Au rendez-vous des amis (A Friends’ Reunion), 1922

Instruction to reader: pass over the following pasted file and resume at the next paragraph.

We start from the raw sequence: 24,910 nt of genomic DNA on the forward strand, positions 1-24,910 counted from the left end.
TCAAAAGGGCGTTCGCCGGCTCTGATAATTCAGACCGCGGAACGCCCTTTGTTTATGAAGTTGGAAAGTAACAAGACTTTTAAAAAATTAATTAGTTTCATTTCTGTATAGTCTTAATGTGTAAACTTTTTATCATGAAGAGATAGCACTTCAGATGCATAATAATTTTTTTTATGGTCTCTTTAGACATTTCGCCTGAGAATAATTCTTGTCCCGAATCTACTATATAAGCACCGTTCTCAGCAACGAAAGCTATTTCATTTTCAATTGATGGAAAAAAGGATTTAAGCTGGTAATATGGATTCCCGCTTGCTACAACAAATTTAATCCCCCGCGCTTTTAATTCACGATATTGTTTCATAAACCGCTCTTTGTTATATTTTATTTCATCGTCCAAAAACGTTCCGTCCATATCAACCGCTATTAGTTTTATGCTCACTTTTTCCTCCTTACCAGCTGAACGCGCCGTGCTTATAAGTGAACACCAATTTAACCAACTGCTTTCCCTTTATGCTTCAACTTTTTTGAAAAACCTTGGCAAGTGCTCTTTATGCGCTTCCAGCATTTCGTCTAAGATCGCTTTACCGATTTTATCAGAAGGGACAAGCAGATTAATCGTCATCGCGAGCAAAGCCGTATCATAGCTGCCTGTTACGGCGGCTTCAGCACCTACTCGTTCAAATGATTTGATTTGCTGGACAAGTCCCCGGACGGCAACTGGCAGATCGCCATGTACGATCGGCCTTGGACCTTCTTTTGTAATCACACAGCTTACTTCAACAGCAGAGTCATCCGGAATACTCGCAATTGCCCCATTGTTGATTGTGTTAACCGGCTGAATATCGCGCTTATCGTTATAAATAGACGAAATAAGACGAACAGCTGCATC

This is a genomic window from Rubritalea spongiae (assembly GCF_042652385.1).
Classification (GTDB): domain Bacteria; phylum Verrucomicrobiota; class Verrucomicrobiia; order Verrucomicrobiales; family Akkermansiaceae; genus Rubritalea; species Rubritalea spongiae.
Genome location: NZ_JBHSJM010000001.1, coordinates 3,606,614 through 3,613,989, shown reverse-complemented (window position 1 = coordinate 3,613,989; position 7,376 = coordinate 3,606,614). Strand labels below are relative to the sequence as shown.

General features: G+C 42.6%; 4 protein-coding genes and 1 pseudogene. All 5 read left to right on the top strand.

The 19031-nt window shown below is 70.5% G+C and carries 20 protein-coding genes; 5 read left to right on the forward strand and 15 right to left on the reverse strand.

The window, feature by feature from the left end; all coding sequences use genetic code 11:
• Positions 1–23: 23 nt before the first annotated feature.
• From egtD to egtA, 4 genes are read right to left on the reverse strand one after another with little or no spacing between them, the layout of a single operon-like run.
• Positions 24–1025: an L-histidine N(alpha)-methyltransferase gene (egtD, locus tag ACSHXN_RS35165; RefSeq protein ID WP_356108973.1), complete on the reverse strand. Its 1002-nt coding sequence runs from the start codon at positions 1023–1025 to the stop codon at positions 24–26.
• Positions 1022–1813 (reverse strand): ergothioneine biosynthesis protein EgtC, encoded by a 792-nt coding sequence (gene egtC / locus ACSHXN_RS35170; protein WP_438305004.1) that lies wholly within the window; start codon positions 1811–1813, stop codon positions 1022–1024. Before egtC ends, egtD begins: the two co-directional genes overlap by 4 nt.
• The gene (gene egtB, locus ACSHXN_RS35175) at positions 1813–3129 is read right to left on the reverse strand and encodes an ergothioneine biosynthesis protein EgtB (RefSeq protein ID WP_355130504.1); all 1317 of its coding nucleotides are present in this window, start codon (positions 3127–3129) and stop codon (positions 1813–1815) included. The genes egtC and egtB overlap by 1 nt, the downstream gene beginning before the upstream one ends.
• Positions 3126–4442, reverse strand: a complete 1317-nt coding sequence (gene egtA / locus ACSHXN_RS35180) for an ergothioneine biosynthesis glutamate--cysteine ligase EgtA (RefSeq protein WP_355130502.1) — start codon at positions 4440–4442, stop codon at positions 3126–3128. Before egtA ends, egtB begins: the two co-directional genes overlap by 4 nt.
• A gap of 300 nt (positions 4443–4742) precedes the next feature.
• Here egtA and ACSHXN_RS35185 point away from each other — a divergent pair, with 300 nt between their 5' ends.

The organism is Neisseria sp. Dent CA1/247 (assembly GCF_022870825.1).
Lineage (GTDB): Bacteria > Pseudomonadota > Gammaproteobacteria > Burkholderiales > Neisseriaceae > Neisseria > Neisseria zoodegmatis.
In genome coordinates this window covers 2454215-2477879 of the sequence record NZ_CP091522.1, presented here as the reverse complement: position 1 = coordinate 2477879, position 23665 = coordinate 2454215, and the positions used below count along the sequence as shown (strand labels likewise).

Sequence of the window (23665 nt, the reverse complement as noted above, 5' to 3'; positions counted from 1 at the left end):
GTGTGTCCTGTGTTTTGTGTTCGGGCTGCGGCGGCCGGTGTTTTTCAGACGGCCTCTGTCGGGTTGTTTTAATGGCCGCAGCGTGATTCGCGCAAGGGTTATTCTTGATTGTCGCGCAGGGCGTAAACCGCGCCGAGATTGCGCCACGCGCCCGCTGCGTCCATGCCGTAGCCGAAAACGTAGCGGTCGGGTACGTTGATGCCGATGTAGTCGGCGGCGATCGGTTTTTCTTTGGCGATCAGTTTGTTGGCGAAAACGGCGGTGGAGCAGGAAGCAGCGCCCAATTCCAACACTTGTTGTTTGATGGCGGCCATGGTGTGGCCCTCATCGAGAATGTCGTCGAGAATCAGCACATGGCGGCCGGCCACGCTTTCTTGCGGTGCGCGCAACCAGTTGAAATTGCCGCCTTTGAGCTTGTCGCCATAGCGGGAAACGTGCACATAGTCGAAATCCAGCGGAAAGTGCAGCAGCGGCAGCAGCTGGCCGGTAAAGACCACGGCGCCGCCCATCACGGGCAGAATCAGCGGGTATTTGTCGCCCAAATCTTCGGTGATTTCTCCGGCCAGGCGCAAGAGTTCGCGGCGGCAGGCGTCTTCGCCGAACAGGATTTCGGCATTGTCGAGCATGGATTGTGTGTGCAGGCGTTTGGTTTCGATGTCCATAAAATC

In 1922 Max Ernst left Cologne and moved to Paris. There he lived with Paul Éluard and his wife, Gala, whose apartment was a meeting place for artists and literati. Here they presented ideas and poems, organized exhibitions, debated intensely, and laid the foundations for a new art movement: Surrealism. In the same year, Ernst painted A Friends’ Reunion, in which individuals from various eras gather together on a craggy massif. Ernst himself, wearing a green suit, sits on Dostoyevsky’s lap. Standing further back is the Renaissance artist Raphael, whose balanced compositions served as a model for the group. From the right the group’s spokesperson, Andre Breton, wearing a red cape, rushes by, announcing the new ideas. In the front row the individuals communicate through sign language. Behind them appear a band of adherents, who follow the new art movement. The gathering takes place during a solar eclipse, a symbol of impending change, which the Surrealists desired in art, politics, and social life.